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ADMONITORY ADDRESS TO A VIRGIN.2525This poem, though lacking the spirit and vigour of the Address to his Soul, may yet find acceptance with some; and though the times are utterly changed, and what in an age of pagan persecution "was good for the present distress" (1 Cor. vii. 26) may be so no longer, yet there is much in it of good instruction: the style is pretty and occasionally elevated.

Παρθενε, νυμφε Χριστου,

(The Greek is of varied metre, arranged in lines of generally seven syllables each.)

O bride of Christ on high,

Thy Bridegroom glorify!

Always thyself keep pure,

In word and wisdom sure,

That bright with Him all-bright

Thou e'er mayst dwell in light.

Far better spouse is He

Than earthly spouse could be:

Thy union happier far

10Than mortal unions are.


In bodily estate

Thou yet didst imitate

The intellectual powers,

Giving to Him thy hours:

And didst acquire on earth

The angels' right of birth.

'Tis "bind and loose" below,

Bodies from bodies grow:

Above each stands alone,

20Nor loosing there is known.

Of pure existence, they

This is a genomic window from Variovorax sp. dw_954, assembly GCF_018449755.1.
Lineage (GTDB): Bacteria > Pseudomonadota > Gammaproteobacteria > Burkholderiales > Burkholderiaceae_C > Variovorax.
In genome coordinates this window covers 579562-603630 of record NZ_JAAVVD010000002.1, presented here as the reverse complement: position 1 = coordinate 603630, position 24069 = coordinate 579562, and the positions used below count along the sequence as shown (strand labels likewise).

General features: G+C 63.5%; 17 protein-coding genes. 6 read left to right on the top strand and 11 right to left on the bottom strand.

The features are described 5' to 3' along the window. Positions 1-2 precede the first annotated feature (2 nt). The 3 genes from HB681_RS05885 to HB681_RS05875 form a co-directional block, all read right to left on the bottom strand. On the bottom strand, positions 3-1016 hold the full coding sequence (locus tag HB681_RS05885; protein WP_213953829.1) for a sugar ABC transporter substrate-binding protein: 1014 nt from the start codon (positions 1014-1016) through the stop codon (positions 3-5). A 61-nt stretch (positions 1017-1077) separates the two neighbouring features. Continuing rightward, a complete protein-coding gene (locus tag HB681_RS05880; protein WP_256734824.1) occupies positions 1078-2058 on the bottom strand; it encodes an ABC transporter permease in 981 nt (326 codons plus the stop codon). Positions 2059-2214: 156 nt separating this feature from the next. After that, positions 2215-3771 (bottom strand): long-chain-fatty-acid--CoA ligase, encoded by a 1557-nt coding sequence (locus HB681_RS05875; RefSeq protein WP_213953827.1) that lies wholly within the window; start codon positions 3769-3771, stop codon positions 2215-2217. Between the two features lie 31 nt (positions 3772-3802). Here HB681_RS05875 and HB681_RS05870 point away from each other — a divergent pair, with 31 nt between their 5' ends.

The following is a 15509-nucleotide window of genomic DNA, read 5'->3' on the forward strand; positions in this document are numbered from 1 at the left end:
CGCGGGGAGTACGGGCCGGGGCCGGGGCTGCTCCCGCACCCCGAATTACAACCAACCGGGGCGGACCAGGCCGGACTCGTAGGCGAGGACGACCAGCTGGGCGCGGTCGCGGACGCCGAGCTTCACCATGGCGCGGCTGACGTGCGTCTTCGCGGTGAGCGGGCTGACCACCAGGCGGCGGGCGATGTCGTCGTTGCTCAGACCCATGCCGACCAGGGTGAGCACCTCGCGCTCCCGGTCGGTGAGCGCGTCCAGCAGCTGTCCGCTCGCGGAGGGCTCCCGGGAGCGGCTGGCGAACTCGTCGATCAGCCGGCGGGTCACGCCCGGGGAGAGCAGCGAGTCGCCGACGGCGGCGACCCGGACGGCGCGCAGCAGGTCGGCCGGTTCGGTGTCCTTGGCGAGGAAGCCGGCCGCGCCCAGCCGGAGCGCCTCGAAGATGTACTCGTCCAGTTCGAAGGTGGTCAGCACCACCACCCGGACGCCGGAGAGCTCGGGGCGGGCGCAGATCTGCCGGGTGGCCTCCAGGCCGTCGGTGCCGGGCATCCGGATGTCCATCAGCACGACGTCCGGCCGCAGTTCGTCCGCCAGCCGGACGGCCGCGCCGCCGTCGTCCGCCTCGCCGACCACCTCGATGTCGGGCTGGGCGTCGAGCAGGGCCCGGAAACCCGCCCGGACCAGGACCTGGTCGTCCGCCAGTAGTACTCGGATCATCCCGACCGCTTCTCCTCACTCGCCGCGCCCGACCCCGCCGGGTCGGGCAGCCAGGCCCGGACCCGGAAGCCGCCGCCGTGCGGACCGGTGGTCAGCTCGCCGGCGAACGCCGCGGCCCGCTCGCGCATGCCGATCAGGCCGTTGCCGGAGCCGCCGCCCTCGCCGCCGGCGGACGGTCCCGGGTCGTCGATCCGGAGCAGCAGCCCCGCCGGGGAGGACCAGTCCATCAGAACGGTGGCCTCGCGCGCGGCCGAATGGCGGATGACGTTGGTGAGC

First bear the ethereal ray,

Spirit and fire: none rests,

Doing great God's behests.

But now wild matter found--

All nature flowing round

With unresisted force--

A mingled intercourse;

But God the flood restrained,

30And marriage laws ordained.

But thou hast hence escaped,

And upward thy course shaped;

From matter's base alloy

To spirit's holy joy.


Mind harmonized with mind,

Doth truest pleasure find:

Such harmony is thine,

A harmony divine.

With flesh thou war dost wage,

40And helpest God's image:

For thou art God's own breath,

With body yoked till death:

That out of wrestling sore,

At length the battle o'er,

And earth well beaten down,

Thou mayst receive the crown.

To marriage also raise,

But only second praise.

That is for passion given,

50This is bright light of heaven:

That founds a pure offspring,